By Rowena Coetsee - Contra Costa Times
Don't let a tin ear keep you from Donald Schell's class. "Everybody can sing," says the Episcopalian priest, who holds workshops around the country and beyond demonstrating how music not only can bring people together but even change them. "Every natural voice is different and naturally, they're all beautiful."
As president of a San Francisco nonprofit dedicated to "congregational music-making," Schell will help lead a workshop in Brentwood next week introducing people of all faiths to a nontraditional form of worship.
All Saints Company to date has held 18 of these events from Houston and Chicago to Ottawa, Canada, during which Schell leads participants in a variety of songs, mostly without instrumental backup.
"The music happens not on the page but in the sharing of it and the making of it together. It's about people," said Schell, who might use only one or two pieces of sheet music during a workshop just so participants can compare the two experiences.
The activity differs from what goes on during traditional worship services, where congregations either stare straight ahead at lyrics projected on a large screen as they sing or look down at hymnals and sheet music, Schell said.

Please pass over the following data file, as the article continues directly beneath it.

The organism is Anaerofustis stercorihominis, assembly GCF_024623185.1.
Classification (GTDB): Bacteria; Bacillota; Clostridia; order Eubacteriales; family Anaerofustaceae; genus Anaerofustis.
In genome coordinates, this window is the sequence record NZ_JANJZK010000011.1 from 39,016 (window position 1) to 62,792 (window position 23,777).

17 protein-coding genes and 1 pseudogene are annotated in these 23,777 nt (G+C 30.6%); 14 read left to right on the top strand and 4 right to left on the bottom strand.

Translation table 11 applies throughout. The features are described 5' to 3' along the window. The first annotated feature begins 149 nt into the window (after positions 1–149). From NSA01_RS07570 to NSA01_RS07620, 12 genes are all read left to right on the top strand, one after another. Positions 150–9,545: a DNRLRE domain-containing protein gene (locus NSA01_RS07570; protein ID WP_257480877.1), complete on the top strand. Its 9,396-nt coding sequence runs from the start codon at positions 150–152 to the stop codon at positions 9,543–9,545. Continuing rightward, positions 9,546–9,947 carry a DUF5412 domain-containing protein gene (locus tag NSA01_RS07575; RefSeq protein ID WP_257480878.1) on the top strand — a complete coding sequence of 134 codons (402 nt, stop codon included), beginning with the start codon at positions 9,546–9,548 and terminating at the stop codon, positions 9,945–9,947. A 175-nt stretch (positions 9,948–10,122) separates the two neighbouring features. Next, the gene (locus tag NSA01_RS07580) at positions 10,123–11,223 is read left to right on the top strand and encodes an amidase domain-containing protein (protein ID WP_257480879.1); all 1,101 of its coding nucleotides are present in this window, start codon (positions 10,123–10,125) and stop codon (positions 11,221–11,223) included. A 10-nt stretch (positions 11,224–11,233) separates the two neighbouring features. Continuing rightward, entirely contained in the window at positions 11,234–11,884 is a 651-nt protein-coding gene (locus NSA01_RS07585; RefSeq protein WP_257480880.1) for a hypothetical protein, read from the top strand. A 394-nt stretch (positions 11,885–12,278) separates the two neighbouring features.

His approach encourages people to look at each other, he said, which is important because it creates the possibility of two strangers acknowledging one another's humanity -- if only for a fleeting moment -- in a world that is largely impersonal.
Singing offers a natural way for eye contact to occur because it's an important form of human expression, Schell said, noting that mothers the world over sing to their babies.
Instruments are the exception rather than the rule during his singalongs; the absence of this distraction makes it easier for the group to apply its collective creativity to a work, perhaps weaving in a harmony or adding different rhythms, Schell said.
He uses a variety of music, drawing not only on works that All Saints Company commissioned composers to write, but summer camp songs, sea shanties and those that prisoners on chain gangs used to chant as they toiled away.
"We'll be singing a lot," Schell said.
He also teaches some participants how to lead the rest of the group in song.
Although the workshops are based on some esoteric principles, Schell's overarching goal is simple.
"I really, really want them to enjoy it ... to have them say, 'I haven't enjoyed singing this much with a group of people for a long time,' " he said.